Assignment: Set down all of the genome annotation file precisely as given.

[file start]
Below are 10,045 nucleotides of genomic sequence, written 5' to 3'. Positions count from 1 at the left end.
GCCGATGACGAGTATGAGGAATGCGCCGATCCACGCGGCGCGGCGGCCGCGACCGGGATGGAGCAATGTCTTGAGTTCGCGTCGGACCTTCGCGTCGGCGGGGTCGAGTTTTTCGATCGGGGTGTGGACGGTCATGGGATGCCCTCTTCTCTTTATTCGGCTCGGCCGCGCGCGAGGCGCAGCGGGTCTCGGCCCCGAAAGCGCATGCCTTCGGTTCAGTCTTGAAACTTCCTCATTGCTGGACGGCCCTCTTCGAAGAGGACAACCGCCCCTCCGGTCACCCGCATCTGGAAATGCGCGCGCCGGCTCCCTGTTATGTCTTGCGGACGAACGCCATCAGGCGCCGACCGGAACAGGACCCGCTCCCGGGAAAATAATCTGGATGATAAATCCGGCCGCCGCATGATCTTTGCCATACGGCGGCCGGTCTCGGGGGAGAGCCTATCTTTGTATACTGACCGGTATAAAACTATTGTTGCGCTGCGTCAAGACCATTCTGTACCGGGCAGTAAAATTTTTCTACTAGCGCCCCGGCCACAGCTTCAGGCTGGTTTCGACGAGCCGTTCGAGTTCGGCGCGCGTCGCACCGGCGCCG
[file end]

Below are 10,045 nucleotides of genomic sequence, written 5' to 3'. Positions count from 1 at the left end.
GCCGATGACGAGTATGAGGAATGCGCCGATCCACGCGGCGCGGCGGCCGCGACCGGGATGGAGCAATGTCTTGAGTTCGCGTCGGACCTTCGCGTCGGCGGGGTCGAGTTTTTCGATCGGGGTGTGGACGGTCATGGGATGCCCTCTTCTCTTTATTCGGCTCGGCCGCGCGCGAGGCGCAGCGGGTCTCGGCCCCGAAAGCGCATGCCTTCGGTTCAGTCTTGAAACTTCCTCATTGCTGGACGGCCCTCTTCGAAGAGGACAACCGCCCCTCCGGTCACCCGCATCTGGAAATGCGCGCGCCGGCTCCCTGTTATGTCTTGCGGACGAACGCCATCAGGCGCCGACCGGAACAGGACCCGCTCCCGGGAAAATAATCTGGATGATAAATCCGGCCGCCGCATGATCTTTGCCATACGGCGGCCGGTCTCGGGGGAGAGCCTATCTTTGTATACTGACCGGTATAAAACTATTGTTGCGCTGCGTCAAGACCATTCTGTACCGGGCAGTAAAATTTTTCTACTAGCGCCCCGGCCACAGCTTCAGGCTGGTTTCGACGAGCCGTTCGAGTTCGGCGCGCGTCGCACCGGCGCCG